New York women sentenced for credit card fraud
Over 75 counterfeit credit cards recovered during investigation
CHARLESTON, W.Va. – Two New York City women were sentenced today for credit card fraud, announced United States Attorney Carol Casto. Sasha Nelson, 21, was sentenced to six months in federal prison, followed by three years of federal supervised release. Nayosha Aice, 25, was sentenced to five years of probation, with the first six months to be served on home incarceration, and ordered to pay a $1,000 fine. Both women previously pleaded guilty to possession of 15 or more counterfeit access devices. A counterfeit access device is a credit card that has been altered to contain stolen account information that is magnetically re-encoded on the credit card.
Nelson and Aice admitted that as part of their credit card fraud scheme, they possessed 78 counterfeit access devices. Nelson and Aice drove from New York City to West Virginia, using these counterfeit credit cards to buy cartons of Newport cigarettes and other merchandise. They were observed at the St. Albans Go-Mart using multiple counterfeit cards on June 25, 2015, buying cartons of cigarettes. After noticing the suspicious behavior, store employees contacted law enforcement. Nelson and Aice further admitted that once they realized officers were observing them, they attempted to get rid of the counterfeit credit cards in nearby stores by hiding the cards or throwing the cards in the garbage. Officers successfully recovered the credit cards and subsequently confirmed that the credit cards were counterfeit access devices.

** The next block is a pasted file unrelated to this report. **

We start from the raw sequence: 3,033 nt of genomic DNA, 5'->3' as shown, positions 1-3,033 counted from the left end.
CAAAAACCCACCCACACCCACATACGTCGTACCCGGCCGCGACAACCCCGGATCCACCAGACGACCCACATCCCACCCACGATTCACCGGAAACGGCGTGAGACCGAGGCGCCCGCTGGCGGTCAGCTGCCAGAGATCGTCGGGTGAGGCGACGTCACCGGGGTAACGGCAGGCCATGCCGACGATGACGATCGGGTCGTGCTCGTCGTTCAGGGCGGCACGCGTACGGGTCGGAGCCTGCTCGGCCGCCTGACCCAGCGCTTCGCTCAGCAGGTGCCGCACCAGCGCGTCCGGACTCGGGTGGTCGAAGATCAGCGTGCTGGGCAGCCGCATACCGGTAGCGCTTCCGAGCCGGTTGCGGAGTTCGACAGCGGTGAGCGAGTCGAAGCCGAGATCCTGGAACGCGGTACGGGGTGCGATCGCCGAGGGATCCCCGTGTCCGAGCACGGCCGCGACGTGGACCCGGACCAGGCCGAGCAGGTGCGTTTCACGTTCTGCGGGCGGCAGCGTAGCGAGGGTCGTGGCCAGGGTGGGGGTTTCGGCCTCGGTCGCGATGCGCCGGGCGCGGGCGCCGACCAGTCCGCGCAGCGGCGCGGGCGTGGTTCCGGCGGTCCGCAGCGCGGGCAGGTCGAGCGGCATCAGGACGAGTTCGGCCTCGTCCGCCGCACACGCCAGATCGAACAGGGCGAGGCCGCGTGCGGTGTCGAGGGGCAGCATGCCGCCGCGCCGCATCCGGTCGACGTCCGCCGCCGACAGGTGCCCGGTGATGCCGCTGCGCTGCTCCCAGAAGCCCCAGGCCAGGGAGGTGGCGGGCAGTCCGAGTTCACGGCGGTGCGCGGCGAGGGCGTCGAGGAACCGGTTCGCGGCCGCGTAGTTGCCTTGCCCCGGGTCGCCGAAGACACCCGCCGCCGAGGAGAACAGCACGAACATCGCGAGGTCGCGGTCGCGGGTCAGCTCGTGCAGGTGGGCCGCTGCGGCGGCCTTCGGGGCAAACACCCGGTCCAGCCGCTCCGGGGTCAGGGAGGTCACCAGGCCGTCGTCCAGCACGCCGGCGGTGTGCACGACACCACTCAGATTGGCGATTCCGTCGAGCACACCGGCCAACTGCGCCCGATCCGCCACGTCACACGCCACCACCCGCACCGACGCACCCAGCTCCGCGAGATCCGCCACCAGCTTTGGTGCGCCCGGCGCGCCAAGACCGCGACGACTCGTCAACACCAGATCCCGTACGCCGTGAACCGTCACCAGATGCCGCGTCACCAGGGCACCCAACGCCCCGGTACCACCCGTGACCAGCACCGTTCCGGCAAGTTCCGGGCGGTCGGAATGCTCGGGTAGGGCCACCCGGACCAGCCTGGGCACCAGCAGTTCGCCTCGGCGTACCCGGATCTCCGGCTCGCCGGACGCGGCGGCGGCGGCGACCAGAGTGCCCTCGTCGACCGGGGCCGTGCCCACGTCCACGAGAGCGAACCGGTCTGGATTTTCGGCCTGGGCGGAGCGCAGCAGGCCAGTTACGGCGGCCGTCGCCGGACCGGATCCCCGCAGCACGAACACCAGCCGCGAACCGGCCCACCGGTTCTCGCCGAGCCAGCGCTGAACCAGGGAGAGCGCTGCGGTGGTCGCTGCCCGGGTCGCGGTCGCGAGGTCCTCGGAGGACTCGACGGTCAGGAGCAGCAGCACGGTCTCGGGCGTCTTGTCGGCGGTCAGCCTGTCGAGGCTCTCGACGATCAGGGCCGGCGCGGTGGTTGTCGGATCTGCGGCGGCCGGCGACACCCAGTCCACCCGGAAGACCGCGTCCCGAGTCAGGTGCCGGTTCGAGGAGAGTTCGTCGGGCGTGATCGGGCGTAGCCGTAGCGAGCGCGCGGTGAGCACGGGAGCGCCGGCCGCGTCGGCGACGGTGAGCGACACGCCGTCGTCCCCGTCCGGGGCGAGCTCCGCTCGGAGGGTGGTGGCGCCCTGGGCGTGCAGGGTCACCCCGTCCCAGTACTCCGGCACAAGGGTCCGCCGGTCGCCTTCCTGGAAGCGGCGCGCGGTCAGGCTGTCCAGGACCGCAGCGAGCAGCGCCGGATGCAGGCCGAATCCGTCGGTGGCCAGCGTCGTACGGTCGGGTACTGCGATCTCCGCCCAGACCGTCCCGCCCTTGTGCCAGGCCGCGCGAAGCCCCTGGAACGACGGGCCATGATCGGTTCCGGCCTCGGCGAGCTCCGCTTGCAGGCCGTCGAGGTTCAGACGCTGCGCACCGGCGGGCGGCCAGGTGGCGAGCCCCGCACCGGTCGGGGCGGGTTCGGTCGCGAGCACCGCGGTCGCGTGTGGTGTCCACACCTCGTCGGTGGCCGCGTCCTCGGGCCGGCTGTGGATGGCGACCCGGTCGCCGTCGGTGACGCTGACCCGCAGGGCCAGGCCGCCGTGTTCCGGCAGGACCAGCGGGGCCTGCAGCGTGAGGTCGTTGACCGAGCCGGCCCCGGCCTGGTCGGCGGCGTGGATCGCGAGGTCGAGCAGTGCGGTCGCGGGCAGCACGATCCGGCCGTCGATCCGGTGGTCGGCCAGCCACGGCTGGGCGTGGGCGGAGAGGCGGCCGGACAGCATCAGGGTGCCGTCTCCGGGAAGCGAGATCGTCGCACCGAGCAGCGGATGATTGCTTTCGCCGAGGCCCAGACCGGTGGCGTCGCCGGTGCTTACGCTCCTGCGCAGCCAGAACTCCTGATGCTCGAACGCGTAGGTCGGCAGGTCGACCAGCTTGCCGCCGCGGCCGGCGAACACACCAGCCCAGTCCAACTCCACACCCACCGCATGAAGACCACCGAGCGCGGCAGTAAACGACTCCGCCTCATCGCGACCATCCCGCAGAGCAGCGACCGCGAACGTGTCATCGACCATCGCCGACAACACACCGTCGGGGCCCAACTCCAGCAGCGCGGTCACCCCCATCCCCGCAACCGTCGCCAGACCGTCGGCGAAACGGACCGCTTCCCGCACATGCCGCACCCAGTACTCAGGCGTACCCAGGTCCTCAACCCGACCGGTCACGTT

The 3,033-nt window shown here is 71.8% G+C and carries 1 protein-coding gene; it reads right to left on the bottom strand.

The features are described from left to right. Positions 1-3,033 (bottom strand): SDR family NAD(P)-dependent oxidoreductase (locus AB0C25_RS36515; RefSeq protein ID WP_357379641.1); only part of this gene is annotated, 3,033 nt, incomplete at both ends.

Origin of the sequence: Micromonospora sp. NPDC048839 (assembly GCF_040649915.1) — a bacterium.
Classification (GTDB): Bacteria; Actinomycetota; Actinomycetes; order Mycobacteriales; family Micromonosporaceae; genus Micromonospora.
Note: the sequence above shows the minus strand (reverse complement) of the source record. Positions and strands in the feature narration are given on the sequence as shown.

Nelson also pleaded guilty in January 2016 in Virginia to the felony offenses of use of a stolen credit card and credit card fraud. Nelson received a suspended sentence in April 2016. Nelson’s plea in the Virginia state prosecution was based on criminal conduct from May 10, 2015, six weeks prior to the conduct in West Virginia. Nelson was stopped for speeding and was found to have 30 cartons of cigarettes, 44 counterfeit credit cards that were re-encoded with stolen credit card numbers, a laptop computer, and a credit card reader/re-encoder.
The St. Albans Police Department and the United States Secret Service conducted the investigation. Assistant United States Attorneys Erik S. Goes and Eric Bacaj are in charge of the prosecutions. United States District Judge John T. Copenhaver, Jr., imposed the sentences.